Douglas Laing write on a 'Platinum' certificate that Brora and Talisker did share the maltings back then, but I think it couldn't have been exactly the same malt, as Brora's malted barley was much peatier than Talisker's (40-45ppm vs 25ppm). Another source talks about malt peated at Caol Ila and then shipped to Brora. Anyway, all the Broras from 1972 to 1976-1977 were highly peated (40-45ppm, to be compared with the 35ppm of Laphraig or Lagavulin.

The peat level has been decreased at the end of the seventies, and Brora began to use the same barley as Clynelish. But some malts from 1981 are still very peated. Maybe they did use some very peated barley from time to time, but not on a regular basis anymore. Apparently, there has been very little production in 1973, 1978, 1979 and 1980, but I could be wrong.

1983: Brora is mothballed by DCL (Murray says in March, Lamond and Tucek say in June). A more precise date could be March, 17th.

1984: Some late rumors say that Brora was still distilling in 1984 - just short runs to keep the equipment fit. Has to be confirmed.

Circa 1986: Bob Robertson, the distillery manager, tries to raise some money to re-start Brora. Only the spirit safe, the spirit receiver and the feints charger are missing. Alas, he fails to do so, and no miracle happens...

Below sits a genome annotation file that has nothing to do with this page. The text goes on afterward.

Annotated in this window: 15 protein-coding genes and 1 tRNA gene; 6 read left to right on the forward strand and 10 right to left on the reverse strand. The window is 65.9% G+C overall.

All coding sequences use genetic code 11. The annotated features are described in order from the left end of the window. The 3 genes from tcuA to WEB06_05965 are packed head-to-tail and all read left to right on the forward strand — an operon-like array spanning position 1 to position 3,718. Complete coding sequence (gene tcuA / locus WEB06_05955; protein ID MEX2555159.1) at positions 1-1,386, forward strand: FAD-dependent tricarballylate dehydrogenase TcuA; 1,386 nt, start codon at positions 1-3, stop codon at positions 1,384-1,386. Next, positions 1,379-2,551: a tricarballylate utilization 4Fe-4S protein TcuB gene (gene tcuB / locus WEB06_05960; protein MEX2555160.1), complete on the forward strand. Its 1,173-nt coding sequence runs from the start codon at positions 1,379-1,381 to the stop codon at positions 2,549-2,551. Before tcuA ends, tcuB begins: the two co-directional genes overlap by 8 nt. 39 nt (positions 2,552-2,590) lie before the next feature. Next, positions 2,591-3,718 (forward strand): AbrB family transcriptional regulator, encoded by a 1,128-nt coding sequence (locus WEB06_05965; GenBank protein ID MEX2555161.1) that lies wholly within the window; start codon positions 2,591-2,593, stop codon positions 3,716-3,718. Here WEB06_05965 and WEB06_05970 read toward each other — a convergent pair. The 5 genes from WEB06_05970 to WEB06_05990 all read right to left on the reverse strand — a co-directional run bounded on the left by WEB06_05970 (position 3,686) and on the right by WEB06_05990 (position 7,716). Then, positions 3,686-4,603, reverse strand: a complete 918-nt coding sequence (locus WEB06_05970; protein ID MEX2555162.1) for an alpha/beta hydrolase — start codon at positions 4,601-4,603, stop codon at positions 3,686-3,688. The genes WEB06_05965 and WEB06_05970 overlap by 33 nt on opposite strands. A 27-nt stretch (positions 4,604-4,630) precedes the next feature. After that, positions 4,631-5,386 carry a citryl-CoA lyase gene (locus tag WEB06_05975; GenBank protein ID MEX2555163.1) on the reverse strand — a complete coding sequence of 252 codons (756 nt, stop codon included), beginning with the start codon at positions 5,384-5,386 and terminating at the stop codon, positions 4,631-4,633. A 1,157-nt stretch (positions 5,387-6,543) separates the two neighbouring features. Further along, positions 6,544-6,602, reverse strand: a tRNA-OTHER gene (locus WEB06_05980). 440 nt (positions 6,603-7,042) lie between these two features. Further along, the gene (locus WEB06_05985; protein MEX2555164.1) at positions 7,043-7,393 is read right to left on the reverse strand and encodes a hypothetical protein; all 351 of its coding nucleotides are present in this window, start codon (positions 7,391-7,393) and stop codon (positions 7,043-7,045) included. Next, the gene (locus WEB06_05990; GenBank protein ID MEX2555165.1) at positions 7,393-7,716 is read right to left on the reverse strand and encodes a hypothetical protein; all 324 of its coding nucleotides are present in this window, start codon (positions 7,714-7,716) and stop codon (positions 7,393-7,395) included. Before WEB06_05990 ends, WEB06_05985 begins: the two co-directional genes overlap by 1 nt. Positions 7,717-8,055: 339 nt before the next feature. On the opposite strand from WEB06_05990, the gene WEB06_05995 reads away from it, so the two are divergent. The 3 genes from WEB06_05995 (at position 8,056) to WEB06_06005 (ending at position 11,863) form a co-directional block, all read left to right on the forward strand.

Geez, Brora has been active only for 14 years, but there's not one single aspect of it on which all the 'experts' do agree! Sure, they all tell you it's great whisky, but they don't even really know if the distillery could be restarted or not. Some say there's no equipment left, some others say there's only the spirit safe missing... Bah, if you know more about these aspects, please drop me an email!

Yes, please, tell me all you know for certain about Brora, that could help me complete and/or change this or that aspect of these page's content. Just drop me an email here (remove NOSPAM):

Serge Valentin / Maltmadness / Malt Maniacs